18 "Supercalifragilisticexpialidocious" Facts About 'Mary Poppins'

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Disney

Half a century after it hit theaters, Mary Poppins is still one of the most beloved films ever. In honor of its 50th anniversary this week, here are some of the most interesting facts about Mary and the people who brought her to the silver screen.

1. It took more than 20 years to convince the author of Mary Poppins to sell the movie rights.

It all started in the early 1940s, when Walt Disney told his daughter Diane that he would make her favorite book into a movie. He was probably assuming that any author would be thrilled to hitch her name up to the Disney wagon, but quickly discovered that P.L. Travers was not just any author. For more than 20 years, Travers refused to deal with Disney. It was only in 1961 that she finally relented, mostly because she needed the money.

2. Julie Andrews and Dick Van Dyke weren't the only options for the lead roles.

Angela Lansbury and Bette Davis were also considered for the role of Mary. Cary Grant was Walt's favorite for Bert.

3. Julie Andrews almost passed on the movie.

Because she had originated the role on Broadway, Andrews was hoping to be cast as Eliza Doolittle in My Fair Lady, so she didn't accept Disney's offer right away. Warner ultimately decided that Audrey Hepburn was their Eliza. Andrews and Hepburn ended up vying for a Golden Globe for their respective roles. When Andrews won, she took the opportunity to cheekily thank Jack Warner during her acceptance speech (which you can see above).

4. Dick Van Dyke’s Cockney accent has been named one of the worst accent attempts in film history.

Van Dyke has defended himself in recent years, saying that his vocal coach, an Irishman attempting to do a Cockney accent, was just as bad. “I don’t talk to British people because they just make a mess of me,” he told NPR in 2010.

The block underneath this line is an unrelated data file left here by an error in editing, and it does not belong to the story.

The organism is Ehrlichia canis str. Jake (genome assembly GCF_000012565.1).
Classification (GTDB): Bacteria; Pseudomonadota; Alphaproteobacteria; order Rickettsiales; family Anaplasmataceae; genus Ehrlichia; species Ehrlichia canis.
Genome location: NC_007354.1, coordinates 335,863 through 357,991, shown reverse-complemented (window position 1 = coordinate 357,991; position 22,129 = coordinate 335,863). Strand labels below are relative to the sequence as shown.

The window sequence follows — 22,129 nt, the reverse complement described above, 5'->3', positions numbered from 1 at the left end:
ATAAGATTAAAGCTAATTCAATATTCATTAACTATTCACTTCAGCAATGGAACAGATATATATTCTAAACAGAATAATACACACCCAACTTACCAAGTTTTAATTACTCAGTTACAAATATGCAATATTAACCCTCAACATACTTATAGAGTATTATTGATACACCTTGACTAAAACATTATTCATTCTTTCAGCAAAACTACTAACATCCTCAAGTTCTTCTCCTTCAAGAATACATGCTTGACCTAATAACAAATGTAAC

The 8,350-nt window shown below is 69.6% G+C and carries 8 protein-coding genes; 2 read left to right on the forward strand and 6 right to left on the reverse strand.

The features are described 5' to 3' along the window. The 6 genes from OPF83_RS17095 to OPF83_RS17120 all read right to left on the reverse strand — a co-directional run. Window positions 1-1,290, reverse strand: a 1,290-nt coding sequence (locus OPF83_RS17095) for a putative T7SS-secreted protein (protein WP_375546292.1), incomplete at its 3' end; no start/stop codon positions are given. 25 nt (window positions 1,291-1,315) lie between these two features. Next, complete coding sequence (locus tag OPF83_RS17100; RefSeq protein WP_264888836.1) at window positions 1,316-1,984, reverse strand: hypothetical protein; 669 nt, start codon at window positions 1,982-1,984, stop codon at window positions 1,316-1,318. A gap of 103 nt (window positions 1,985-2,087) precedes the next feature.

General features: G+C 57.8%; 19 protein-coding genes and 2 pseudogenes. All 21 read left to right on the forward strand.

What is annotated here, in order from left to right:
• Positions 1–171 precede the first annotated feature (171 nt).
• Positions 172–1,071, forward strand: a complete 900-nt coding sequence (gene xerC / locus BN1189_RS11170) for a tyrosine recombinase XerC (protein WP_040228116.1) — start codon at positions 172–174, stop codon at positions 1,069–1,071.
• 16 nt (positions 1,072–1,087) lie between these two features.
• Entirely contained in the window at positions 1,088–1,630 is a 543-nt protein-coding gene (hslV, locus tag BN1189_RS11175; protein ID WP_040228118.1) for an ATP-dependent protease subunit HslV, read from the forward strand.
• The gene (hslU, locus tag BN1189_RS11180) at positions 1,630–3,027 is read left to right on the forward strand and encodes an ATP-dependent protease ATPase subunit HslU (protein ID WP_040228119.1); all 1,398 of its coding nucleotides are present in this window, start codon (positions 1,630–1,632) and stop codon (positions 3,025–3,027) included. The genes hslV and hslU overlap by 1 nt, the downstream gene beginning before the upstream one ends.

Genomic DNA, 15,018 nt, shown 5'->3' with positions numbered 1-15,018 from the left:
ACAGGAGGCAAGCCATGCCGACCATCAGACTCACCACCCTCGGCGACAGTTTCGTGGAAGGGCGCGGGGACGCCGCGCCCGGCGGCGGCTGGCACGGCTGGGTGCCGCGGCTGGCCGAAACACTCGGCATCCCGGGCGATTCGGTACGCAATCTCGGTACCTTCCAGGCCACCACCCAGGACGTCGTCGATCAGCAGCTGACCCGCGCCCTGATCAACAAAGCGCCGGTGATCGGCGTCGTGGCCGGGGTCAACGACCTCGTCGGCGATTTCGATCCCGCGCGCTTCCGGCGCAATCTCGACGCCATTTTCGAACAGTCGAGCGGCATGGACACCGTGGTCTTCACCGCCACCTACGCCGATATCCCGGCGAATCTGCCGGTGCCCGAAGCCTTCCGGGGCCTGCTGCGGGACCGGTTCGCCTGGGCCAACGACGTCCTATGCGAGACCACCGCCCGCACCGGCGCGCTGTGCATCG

5. The Sherman Brothers wrote 30 songs for the movie.

Roughly 20 of them were cut, but some found new homes. “The Beautiful Briny" was later used in Bedknobs and Broomsticks, and the melody from “Land of Sand” was eventually recycled as “Trust in Me” from Jungle Book.

6. “A Spoonful of Sugar” was inspired by the polio vaccine.

To help woo Andrews to the part, Walt Disney had the Sherman Brothers write a special tune for her. The duo penned a lovely song called “The Eyes of Love.” Andrews hated it. The rewrite ("something catchier," according to Walt) proved to be a struggle for Robert Sherman—until he went home to see his kids. They had received their polio vaccine that day and informed him that it hadn’t hurt at all; the medicine was simply placed on a sugar cube and they ate it like candy. Voila.

7. Walt Disney’s favorite song was “Feed the Birds.”

Not just his favorite song from the movie—his favorite song ever. Richard Sherman has said on several occasions that Walt would stop by the Sherman Brothers office every Friday and request a private performance.

8. P.L. Travers hated the movie with a passion.

Though Travers was given script approval, she wasn’t given final script approval. She wept when she saw the final result at the movie’s premiere. “I said, ‘Oh God, what have they done?’” she later said. Travers hated the animated sequence. She hated the house the Banks family lived in. She hated that they changed the time period. She hated that Mary Poppins was pretty. She hated the songs. And she loathed Dick Van Dyke. Travers vowed that she would never work with Disney again.